type tDescriptiveName(alternatively a default value); // Description
    type tDescriptiveName(alternatively a default value); // Description
    type tDescriptiveName(alternatively a default value); // Description
    type tDescriptiveName(alternatively a default value); // Description

    [... function code ...]
    }

    Find this more tidy. And if var (witch it often is) are used more than once, “top description” will give a clear meaning.
    Any sense in this?

    • Well, if it’s your code you’re welcome to do whatever you like. :) But generally, the declare your variables at the top style of declaration is considered deprecated in C++. My personal experience has taught me that it leads to tougher to read/understand code, even when they are commented.

      One issue with declare-at-the-top style of declaration is that you often have to scroll up to find out whether a variable is a local variable (declared in the function) or a function parameter. Declare-when-needed often doesn’t suffer from this wasted energy, since the majority of variables in a function will be declared when needed and used immediately thereafter.

      • Bradley

        Your second point, that you need to scroll up to find out whether a variable is a local variable or a function parameter is solved simply by following some common sense programming guidelines. Use prefixes on items to indicate what they are. For example;

        //pv prefix means it is a parameter value
        //lv prefix means it is a local variable
        
        int add(int pvVal1, int pvVal2)
        {
          int lvResult = pvVal1 + pvVal2;
          return lvResult;
        }
        

        This method – or something like it – has been the standard at almost every company I have worked with in my 15+ years as a consultant. This notation, along with the use of meaningful variable names, makes most claims to one method of declaring variables being superior to the other pretty meaningless in my opinion.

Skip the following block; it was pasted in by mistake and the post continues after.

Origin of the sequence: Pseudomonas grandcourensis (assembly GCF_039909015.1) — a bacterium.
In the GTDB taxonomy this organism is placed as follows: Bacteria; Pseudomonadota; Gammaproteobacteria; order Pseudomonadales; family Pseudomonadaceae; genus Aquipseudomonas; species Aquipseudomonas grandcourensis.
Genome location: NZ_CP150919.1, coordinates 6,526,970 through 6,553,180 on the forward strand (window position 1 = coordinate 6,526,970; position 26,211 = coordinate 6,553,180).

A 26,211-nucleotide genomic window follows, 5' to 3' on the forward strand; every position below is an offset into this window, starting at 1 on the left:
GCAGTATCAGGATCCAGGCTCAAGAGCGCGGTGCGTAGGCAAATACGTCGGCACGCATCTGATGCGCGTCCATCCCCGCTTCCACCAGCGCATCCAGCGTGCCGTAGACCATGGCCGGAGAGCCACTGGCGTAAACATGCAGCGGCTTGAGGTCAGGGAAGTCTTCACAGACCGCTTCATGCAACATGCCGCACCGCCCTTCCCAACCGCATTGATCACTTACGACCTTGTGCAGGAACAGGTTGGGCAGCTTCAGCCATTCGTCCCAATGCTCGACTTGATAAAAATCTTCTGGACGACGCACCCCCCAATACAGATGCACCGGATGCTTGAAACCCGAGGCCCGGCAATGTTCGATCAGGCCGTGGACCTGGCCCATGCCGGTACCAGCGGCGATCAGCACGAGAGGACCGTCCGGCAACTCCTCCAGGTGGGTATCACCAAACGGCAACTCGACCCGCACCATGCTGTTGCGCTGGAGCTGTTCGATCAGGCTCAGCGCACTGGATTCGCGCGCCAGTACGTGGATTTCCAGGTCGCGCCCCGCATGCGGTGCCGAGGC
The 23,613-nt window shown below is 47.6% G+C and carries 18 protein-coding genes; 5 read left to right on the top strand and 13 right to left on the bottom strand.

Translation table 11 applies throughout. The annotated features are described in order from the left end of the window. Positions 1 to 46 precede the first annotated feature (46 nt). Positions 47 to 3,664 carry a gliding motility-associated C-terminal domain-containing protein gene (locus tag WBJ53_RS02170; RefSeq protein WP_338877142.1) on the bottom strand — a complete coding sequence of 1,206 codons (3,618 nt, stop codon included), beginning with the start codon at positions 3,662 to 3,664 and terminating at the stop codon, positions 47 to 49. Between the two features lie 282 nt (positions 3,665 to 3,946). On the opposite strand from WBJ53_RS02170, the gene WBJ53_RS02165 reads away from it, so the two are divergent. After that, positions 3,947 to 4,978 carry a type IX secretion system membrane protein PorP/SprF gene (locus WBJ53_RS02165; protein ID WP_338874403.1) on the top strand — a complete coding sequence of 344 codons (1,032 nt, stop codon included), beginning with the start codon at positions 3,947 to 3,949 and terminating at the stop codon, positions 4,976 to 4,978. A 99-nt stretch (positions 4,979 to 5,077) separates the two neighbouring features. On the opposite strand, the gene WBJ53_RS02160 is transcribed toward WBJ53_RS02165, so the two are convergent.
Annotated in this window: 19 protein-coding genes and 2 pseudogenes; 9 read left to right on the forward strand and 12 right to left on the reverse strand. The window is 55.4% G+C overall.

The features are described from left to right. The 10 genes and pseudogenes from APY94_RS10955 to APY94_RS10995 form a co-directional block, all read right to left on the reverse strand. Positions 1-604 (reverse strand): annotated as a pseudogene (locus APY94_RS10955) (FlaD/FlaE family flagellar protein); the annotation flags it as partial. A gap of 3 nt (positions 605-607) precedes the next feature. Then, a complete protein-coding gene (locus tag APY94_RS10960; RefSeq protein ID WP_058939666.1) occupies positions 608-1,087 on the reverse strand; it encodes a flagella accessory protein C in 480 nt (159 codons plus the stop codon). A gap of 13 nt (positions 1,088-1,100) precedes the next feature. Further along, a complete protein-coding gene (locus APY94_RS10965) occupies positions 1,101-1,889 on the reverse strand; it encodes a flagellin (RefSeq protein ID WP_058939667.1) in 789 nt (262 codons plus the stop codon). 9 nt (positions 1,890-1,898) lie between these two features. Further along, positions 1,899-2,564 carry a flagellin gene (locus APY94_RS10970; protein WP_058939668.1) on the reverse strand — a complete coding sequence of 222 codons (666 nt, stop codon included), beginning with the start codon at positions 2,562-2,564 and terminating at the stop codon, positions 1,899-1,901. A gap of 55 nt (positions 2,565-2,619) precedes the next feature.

• CuView
    int main()
    {
       using namespace std;
    
       int x;
       cin >> x;
    
       return 0;
    }
    

    Does the ‘x’ variables above is initialized or not?
    How to know weather the variables is initialized or uninitialized?

    • When x is declared, it is not intitialized. After the cin statement, x may or may not be initialized depending on whether the user entered a valid number or not. In this example, it would be a good idea to declare x and assign it to 0 immediately:

      int x = 0;
      

      There is no sure-fire way of telling whether a variable is initialized or not. Consequently, it’s a good idea to always initialize your variables when they are declared. That way, you won’t have to guess.

  • Ali

    what is the difference between the explicit assignment and the implicit assignment ? what does each one differ than another? where should I use them?

  • Bob

    What is the fundamental difference between explicit and implicit assignment? Is there any reason to use one over the other? Is there any difference between ‘int nValue = 50′ and ‘int nValue(50)’? Does the compiler treat them differently? Or is the end result always the same regardless; nValue = 50.

  • Ben

    I used the following code:

     int x, y = 5; 

    and it worked just fine, but the tutorial said it would not compile. Now I’m confused..

    • Actually if you read closely, I said it was dangerous, not that it wouldn’t compile. It WILL compile, but x will be uninitialized. Most new programmers assume that it will be initialized to 5, which is not the case. That’s why this is particularly dangerous.

  • Tate

    Would initializing the intiger x as it is taken from input work?
    e.g.

    cin >> int x;
  • CJ

    When you say,

    “You can also assign them values on the declaration line:
    int nValue1 = 5, nValue2 = 6;
    int nValue3(7), nValue4(8);

    Which is effectively the same as:
    int nValue1 = 5;
    int nValue2 = 6;
    int nValue3 = 7;
    int nValue4 = 8;”

    Shouldn’t the last two lines be int nValue3(7) and int nValue4(8) because they are supposed to be implicit?

  • Hi, alex.
    can you tell me when I define an int like

    int i;

    where is the information like the type and the address of i placed?

  • Fluke

    Hi Alex,
    Great tutorial so far!

    A question about declaring variables where they are used.
    I am a bit old-style programmer and i cant find the arguments for declare variables when used to be so good.

    Here is my reasoning (proove me wrong, so i can change my style :)
    Lets see if we have 1000 lines of code. We have a function of 300 lines somewere inside (among other functions).
    If we use function variables more than once inside that function, and they are declared on their first use, isnt it harder, later on, to find out which one is global and which is declared within those 300 lines?
    Or just if we had all function variables just under function name – you can see on first glance which one is there and which one is global?